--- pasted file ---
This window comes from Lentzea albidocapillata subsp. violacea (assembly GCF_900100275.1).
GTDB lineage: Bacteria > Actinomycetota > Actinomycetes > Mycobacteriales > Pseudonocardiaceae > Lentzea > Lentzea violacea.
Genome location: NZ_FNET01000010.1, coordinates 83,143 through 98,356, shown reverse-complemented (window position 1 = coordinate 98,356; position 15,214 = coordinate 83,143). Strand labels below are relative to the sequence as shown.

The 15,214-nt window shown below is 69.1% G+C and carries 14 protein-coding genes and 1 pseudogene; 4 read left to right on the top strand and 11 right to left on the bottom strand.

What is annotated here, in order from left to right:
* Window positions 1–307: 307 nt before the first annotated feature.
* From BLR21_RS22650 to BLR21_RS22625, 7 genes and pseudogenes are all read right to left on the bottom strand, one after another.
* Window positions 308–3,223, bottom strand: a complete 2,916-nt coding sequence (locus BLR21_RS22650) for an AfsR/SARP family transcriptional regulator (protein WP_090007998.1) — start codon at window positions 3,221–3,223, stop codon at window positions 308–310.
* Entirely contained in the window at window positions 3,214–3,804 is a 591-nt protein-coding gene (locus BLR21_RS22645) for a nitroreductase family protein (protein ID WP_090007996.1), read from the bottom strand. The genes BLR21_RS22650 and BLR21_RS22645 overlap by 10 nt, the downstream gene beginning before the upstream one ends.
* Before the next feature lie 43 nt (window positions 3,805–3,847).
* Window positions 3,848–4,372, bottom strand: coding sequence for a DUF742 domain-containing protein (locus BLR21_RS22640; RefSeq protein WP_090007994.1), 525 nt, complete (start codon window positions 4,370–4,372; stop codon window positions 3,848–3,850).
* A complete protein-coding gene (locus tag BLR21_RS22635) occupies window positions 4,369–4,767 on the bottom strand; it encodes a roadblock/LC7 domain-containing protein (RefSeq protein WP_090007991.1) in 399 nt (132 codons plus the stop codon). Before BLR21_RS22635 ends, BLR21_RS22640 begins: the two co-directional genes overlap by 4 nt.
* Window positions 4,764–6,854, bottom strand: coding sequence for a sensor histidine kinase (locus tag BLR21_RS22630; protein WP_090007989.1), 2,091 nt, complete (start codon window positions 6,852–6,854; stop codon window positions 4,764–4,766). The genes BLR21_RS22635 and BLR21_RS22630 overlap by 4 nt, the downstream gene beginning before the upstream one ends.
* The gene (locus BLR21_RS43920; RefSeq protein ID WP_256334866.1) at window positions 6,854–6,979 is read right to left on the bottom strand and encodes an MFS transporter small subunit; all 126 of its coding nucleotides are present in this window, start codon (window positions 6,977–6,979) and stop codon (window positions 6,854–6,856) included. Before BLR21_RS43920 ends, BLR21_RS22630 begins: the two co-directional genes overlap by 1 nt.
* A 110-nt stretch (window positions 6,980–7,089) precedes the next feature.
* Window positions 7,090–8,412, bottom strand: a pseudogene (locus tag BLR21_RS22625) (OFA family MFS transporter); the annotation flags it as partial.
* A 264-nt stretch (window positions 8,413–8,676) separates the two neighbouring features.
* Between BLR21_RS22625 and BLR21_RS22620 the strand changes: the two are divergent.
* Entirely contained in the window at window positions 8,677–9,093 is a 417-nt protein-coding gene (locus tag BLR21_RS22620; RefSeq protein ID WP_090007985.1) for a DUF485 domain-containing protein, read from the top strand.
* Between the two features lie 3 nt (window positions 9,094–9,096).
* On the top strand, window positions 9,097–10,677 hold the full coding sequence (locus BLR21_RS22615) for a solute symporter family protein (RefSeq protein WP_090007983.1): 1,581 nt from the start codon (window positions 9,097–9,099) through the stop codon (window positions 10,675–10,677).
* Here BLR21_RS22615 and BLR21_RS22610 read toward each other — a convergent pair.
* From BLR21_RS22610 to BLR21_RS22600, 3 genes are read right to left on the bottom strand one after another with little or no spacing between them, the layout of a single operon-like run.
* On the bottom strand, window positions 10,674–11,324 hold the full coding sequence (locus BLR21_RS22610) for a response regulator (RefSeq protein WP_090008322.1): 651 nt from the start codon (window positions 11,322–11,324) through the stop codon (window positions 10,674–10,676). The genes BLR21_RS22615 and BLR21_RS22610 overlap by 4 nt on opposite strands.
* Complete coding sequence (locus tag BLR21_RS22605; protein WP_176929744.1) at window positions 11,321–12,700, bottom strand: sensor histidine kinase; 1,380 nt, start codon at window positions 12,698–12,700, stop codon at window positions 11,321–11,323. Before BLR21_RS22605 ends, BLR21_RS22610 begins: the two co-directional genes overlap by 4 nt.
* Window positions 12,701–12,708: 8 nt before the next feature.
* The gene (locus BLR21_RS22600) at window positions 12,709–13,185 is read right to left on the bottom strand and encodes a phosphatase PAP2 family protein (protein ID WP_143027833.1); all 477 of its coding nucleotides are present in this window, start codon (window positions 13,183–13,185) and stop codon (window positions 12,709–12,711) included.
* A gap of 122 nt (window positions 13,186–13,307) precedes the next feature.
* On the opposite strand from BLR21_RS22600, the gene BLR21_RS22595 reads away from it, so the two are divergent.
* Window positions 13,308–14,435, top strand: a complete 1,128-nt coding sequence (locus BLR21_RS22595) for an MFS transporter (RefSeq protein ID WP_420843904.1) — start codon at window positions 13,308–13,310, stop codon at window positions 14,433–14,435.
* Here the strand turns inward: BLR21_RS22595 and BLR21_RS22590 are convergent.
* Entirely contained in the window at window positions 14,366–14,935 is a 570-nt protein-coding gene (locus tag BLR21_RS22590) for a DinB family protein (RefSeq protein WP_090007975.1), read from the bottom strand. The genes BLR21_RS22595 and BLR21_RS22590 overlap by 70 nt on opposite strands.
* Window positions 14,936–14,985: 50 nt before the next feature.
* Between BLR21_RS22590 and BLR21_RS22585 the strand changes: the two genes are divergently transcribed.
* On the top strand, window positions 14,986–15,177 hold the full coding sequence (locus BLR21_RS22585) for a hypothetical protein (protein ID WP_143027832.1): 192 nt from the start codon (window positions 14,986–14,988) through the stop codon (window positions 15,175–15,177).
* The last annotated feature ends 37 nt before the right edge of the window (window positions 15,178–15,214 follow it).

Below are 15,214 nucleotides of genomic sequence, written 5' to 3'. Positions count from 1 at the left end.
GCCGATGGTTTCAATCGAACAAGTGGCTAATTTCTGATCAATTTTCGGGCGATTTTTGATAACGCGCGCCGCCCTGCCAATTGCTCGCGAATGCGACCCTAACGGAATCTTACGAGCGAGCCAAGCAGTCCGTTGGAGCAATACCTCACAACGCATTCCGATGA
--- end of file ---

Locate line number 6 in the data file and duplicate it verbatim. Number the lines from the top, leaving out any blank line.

* Window positions 1–307: 307 nt before the first annotated feature.